Let’s see. I wasn’t aware of any other games; kinda hard to clone them right there. Despite this, previous title is more than 10 years old (in forms digital or otherwise). No sources of inspiration (including card and board games) included the fantasy/steampunk elements or aesthetics; other games in this genre (digital or not) tend to focus on realism and accuracy. Power-ups, gameplay balance, control mechanisms, UI, and all that other good stuff that goes into the game – completely original.

Darkwind’s inspiration resulted in almost zero practical crossover to my design (the game is simply too different). The only thing I lifted for the released design of SteamBirds was the SteamPunk universe that I surely did not create.

If someone told me SteamBirds was a clone, I’d have to laugh at the ridiculous implausibility of the suggestion.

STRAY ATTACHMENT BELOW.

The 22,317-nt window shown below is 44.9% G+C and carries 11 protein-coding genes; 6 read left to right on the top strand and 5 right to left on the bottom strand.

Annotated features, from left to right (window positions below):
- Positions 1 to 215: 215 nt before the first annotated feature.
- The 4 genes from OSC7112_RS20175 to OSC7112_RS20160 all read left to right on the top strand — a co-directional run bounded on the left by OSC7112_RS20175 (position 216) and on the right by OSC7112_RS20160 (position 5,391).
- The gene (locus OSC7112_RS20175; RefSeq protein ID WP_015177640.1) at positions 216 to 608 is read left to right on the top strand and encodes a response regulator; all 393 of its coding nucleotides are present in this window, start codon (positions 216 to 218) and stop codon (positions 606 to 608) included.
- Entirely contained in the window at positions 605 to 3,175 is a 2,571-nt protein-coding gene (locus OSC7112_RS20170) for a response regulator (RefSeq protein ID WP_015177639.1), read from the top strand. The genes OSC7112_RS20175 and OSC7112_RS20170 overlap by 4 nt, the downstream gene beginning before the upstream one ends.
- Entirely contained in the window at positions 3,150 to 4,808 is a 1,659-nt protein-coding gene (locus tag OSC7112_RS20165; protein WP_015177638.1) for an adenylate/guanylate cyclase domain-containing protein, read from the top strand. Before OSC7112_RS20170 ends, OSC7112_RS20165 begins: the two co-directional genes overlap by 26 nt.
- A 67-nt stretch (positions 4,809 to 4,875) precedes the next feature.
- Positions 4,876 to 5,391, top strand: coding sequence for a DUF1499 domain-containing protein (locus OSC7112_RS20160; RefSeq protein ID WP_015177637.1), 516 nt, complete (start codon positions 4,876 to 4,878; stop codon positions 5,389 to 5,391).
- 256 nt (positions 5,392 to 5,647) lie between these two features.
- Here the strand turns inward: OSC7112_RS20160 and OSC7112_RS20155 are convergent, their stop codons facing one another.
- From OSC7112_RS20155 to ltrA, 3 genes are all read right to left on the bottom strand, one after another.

Is Crimson: Steam Pirates a Clone?

I’d say yes.

I’m sure they’d phrase it something more like “We are acting on current market pressures to deliver an enhanced gameplay product that iterates on other previously successful titles, in a legally distinct way.”

And that’s the rub, isn’t it? It’s probably very much “legally distinct,” and there probably is no legal defense the current SteamBirds team can use to protect themselves from them.

Bungie is being a moral dick for scooping the next release of SteamBirds though. Why couldn’t they have waited a few years at least?

  41 Responses to “The Third Cloning of SteamBirds”

Comments (35) Pingbacks (6)
  1. Well said. I was hoping someone would post something solid on the matter.

    There really isn’t anything truly original. Everything is a derivative of everything else – that’s how evolution works. Originality only goes as far as familiarity doesn’t.